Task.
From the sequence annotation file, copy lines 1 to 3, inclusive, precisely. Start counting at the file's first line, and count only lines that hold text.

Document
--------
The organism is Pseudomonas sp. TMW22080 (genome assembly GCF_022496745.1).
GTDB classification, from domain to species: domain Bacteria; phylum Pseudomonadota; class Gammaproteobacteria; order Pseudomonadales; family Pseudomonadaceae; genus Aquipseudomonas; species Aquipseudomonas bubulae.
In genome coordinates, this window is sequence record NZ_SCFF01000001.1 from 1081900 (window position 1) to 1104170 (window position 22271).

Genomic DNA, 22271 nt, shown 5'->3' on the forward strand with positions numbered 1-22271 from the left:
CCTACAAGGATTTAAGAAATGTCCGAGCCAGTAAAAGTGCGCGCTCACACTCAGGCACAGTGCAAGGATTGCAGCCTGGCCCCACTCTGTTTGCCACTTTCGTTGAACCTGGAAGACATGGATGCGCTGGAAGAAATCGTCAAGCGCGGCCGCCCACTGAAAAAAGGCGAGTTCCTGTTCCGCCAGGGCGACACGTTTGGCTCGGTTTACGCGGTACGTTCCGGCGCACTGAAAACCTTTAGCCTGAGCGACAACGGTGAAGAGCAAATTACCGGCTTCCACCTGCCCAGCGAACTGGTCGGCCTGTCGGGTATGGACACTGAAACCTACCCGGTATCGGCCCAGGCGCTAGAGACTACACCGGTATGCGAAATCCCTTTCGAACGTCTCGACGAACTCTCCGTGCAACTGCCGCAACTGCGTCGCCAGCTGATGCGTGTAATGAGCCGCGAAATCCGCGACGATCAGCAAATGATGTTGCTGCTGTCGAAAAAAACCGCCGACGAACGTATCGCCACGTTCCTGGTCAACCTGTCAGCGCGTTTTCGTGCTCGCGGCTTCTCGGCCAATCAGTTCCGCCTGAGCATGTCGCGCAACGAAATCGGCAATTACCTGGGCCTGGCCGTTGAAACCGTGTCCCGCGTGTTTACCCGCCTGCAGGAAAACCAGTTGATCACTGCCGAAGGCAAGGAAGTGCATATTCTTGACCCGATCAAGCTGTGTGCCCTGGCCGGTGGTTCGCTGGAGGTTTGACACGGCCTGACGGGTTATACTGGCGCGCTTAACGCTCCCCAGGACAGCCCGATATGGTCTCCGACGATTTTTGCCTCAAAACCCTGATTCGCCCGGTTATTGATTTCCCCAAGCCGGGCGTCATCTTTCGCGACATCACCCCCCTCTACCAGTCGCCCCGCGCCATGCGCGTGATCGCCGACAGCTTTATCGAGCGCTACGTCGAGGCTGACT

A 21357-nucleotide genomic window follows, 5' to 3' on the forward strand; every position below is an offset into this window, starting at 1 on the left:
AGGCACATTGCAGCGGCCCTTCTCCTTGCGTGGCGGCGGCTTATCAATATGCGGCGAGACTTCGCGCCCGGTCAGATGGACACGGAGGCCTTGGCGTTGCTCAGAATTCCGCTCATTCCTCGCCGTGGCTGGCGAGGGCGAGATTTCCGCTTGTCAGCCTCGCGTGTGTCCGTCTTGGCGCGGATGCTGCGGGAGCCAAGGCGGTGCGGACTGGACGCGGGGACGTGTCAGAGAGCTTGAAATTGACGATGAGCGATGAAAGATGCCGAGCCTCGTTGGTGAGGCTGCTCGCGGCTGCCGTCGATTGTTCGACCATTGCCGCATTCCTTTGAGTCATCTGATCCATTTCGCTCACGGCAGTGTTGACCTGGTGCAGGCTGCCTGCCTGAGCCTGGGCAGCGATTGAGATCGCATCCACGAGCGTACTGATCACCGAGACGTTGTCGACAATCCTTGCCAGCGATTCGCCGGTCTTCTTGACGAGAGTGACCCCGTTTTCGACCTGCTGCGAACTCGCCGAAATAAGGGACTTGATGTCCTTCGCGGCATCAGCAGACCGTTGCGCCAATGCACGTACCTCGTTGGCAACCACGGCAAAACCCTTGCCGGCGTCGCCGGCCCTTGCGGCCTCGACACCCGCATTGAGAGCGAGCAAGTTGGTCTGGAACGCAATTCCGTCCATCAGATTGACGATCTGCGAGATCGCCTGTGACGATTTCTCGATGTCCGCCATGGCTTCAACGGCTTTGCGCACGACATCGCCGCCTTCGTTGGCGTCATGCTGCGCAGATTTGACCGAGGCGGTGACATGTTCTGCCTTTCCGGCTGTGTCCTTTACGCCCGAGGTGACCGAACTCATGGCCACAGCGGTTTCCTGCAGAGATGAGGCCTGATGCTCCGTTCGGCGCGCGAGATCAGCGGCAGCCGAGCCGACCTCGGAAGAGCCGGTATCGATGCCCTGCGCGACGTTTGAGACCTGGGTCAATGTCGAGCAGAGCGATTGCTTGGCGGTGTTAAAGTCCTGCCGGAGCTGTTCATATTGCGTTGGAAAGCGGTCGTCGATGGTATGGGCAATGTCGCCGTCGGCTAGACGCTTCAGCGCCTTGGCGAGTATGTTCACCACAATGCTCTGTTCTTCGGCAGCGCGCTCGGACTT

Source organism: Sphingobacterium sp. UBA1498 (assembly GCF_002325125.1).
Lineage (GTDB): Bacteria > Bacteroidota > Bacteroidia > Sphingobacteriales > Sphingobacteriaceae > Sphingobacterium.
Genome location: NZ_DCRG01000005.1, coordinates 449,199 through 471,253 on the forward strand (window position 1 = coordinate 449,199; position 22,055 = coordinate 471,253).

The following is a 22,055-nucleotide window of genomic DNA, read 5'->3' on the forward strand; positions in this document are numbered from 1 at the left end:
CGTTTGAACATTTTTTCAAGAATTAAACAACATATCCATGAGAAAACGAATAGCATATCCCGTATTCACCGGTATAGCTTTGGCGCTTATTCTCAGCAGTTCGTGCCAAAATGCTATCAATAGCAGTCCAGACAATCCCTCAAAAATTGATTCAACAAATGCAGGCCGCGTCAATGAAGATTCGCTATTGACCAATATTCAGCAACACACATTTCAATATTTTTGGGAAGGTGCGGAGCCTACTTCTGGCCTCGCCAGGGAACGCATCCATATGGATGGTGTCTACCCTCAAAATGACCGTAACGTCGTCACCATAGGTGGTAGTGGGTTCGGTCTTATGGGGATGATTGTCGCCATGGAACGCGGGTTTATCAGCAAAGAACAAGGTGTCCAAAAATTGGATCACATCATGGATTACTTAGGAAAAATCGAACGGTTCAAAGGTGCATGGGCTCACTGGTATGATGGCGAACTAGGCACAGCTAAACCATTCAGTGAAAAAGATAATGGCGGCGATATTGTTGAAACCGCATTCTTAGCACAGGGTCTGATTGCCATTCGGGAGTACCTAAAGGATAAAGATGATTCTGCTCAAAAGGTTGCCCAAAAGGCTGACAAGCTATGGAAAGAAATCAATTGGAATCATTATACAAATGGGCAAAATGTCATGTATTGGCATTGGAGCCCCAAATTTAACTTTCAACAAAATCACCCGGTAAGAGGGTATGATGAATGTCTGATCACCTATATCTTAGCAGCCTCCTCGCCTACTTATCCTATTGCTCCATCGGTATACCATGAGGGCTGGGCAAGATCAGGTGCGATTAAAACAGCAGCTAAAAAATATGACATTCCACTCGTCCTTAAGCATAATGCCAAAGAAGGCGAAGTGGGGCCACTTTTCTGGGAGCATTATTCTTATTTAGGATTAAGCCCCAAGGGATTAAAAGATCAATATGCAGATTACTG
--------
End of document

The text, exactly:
The organism is Pseudomonas sp. TMW22080 (genome assembly GCF_022496745.1).
GTDB classification, from domain to species: domain Bacteria; phylum Pseudomonadota; class Gammaproteobacteria; order Pseudomonadales; family Pseudomonadaceae; genus Aquipseudomonas; species Aquipseudomonas bubulae.
In genome coordinates, this window is sequence record NZ_SCFF01000001.1 from 1081900 (window position 1) to 1104170 (window position 22271).